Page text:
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Network Testing and Emulation Solutions

Recovering Filesystems

Goal: Recover a LANforge system that boots into Emergency Mode

If your LANforge boots into Emergency Mode, your system is experiencing file-system corruption. Follow these instructions to check the filesystems. This process will require a monitor and keyboard or a serial cable connected to the LANforge.
File system corruptions are caused by power-off events without properly shutting down the system
 
  1. The emergency mode prompt looks similar to this:
    Give root password for maintenance
    (or type Control-D to continue):
    screenshot
    1. The messages beforehand that begin with [ OK ] can be ignored.
    2. Messages beginning with ath10k_pci can be ignored.
  2. Provide the root password: lanforge
  3. The we next need to determine where our filesystems are mounted. You might have filesystems on partitions, or on LVM volumes. Use the command mount | grep ext4 to find your partitions:
    # mount | grep ext4Enter
    /dev/sda2 on / type ext4 (rw,relatime,nodelalloc)
    /dev/sda4 on /home type ext4 (rw,relatime,nodelalloc)
    /dev/sda1 on /boot type ext4 (rw,relatime,nodelalloc)
    This example shows partitions.
    Note that inspecting /etc/fstab often does not show you device partitions, rather it shows you volume or partition UUIDs.
  4. Example of filesystems on volumes:
    # mount | grep ext4Enter
    /dev/mapper/fedora-root on / type ext4 (rw,relatime,nodelalloc)
    /dev/mapper/fedora-home on /home type ext4 (rw,relatime,nodelalloc)
    /dev/sda1 on /boot type ext4 (rw,relatime,nodelalloc)
    Notice that /boot is typically not a LVM volume.
  5. We assume you'll press the Enter key when executing the commands in further examples.
  6. Issuing the fsck commands

  7. For each of those filesystems in the partition example above, you will execute the below commands:
    1. fsck -fy /dev/sda2 (for /)
    2. fsck -fy /dev/sda4 (for /home)
    3. fsck -fy /dev/sda1 (for /boot)
  8. For the volumes example above, you will execute the below commands:
    1. fsck -fy /dev/mapper/fedora-root (for /)
    2. fsck -fy /dev/mapper/fedora-home (for /home)
    3. fsck -fy /dev/sda1 (for /boot)
  9. Configuring Filesystems Check on Reboot

  10. The commands below involve setting the 'mount count' parameter to 1. Every time the filesystem is mounted, it will perform a check. The following examples ensure that full journaling is enabled on the filesystem. This ensures the most amount of recovery. And after that, modern versions of Fedora have metadata checksumming available. Older LANforge systems do not have this.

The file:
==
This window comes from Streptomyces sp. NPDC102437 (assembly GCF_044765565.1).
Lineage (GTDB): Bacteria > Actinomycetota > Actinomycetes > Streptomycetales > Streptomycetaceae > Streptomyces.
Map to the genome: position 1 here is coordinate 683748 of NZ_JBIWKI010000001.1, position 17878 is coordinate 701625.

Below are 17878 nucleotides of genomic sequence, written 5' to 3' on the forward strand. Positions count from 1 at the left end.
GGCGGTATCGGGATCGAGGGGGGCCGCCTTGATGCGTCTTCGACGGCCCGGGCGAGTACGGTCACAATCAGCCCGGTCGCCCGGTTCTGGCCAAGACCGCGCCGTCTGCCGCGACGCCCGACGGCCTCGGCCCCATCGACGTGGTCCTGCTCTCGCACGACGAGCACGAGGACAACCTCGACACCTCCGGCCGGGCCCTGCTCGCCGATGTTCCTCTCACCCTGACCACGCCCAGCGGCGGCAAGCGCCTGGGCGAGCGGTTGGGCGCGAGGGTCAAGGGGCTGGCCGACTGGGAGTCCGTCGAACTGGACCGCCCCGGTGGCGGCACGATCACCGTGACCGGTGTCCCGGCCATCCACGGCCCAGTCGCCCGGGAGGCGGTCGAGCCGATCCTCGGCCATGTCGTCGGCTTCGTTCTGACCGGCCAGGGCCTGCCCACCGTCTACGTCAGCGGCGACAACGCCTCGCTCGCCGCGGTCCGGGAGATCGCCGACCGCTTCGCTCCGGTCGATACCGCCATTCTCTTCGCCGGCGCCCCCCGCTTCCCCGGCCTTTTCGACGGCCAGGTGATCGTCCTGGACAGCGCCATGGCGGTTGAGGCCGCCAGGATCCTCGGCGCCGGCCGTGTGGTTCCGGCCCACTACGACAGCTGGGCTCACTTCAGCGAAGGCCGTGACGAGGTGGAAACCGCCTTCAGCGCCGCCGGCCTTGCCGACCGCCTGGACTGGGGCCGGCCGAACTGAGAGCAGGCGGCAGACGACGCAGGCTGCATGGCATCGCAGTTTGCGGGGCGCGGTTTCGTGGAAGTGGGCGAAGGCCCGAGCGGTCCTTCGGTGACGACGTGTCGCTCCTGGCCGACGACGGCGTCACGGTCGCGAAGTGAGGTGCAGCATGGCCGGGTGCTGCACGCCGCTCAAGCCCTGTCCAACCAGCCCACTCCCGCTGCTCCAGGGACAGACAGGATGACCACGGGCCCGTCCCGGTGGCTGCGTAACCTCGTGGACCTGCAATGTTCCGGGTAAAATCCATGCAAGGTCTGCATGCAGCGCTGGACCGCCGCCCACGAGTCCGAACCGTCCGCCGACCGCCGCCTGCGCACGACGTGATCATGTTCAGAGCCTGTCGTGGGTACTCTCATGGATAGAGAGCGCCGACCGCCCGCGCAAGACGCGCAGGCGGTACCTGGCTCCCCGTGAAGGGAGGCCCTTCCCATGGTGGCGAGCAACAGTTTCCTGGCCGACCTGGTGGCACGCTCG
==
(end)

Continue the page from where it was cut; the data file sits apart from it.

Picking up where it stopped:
1. Filesystem Check on Every Mount

      The filesystems do not need to be unmounted to set this parameter. Only the partition example is shown, the volumes example uses similar commands.
      1. touch /forcefsck (this technique works with any model of filesystem)
      2. tune2fs -c 1 /dev/sda2 (for /)
      3. tune2fs -c 1 /dev/sda4 (for /home)
      4. tune2fs -c 1 /dev/sda1 (for /boot)
    2. Tune the Filesystem for Full Journaling

      The filesystems do not need to be unmounted to set this parameter. The commands for the volumes version is similar to the partition example below.
      1. tune2fs -o journal_data /dev/sda2 (for /)
      2. tune2fs -o journal_data /dev/sda4 (for /home)
      3. tune2fs -o journal_data /dev/sda1 (for /boot)
    3. Note: Inspect /etc/fstab for conflicting mount options. The folling example shows mount options applied in the fstab file:
      mount | grep ext4
      /dev/sda2 on / type ext4 (rw,relatime,nodelalloc)
      /dev/sda4 on /home type ext4 (rw,relatime,nodelalloc)
      /dev/sda1 on /boot type ext4 (rw,relatime,data=writeback)

      grep data= /etc/fstab
      UUID=1c1b4732-653f-47dd-a106-ae17cf5b12a9 /boot ext4 data=writeback 1 2
      Notice the fstab entry for /boot? It has overridden the data journaling mode. Erase that setting from the fstab mount options.
    4. Enable Metadata Checksumming (optional)

      It is only practical to apply metadata checksumming in the below conditions. You will not be able to apply it to the root filesystem / because it cannot be unmounted when you boot the system.
      1. Fedora 27 or more recent
      2. tune2fs 1.43 or more recent
      3. crc32c or libcrc32c modules loaded
      4. you can unmount the filesystem.
    5. To Boot into Emergency Mode, follow these steps:
      1. Reboot system into Emergency Mode by appending the word emergency at the end of your grub boot option.
      2. umount -f /home
      3. umount -f /boot
      4. fsck -fD /dev/sda1 (remember that's /boot)
      5. fsck -fD /dev/mapper/fedora-home
      6. tune2fs -O metadata_csum /dev/sda1
      7. tune2fs -O metadata_csum /dev/mapper/fedora-home
    6. Disable Drive Write Caching (optional)

      Drives typically ship with write caching enabled for a performance boost. SSDs have this as well. By turning it off you trade some performance for increased data safety. LANforge systems do not ship with write caching disabled. To make this setting enabled every boot, it needs to be added to /etc/rc.local. LANforge systems have rc-local.service enabled by defualt.
      Only disable write caching if your machine powers off without shutdown frequently
      1. vi /etc/rc.local
      2. Add the line /sbin/hdparm -W0 /dev/sda
      3. Save the file.
      4. Reboot, or issue the command for this booted session:
        /sbin/hdparm -W0 /dev/sda

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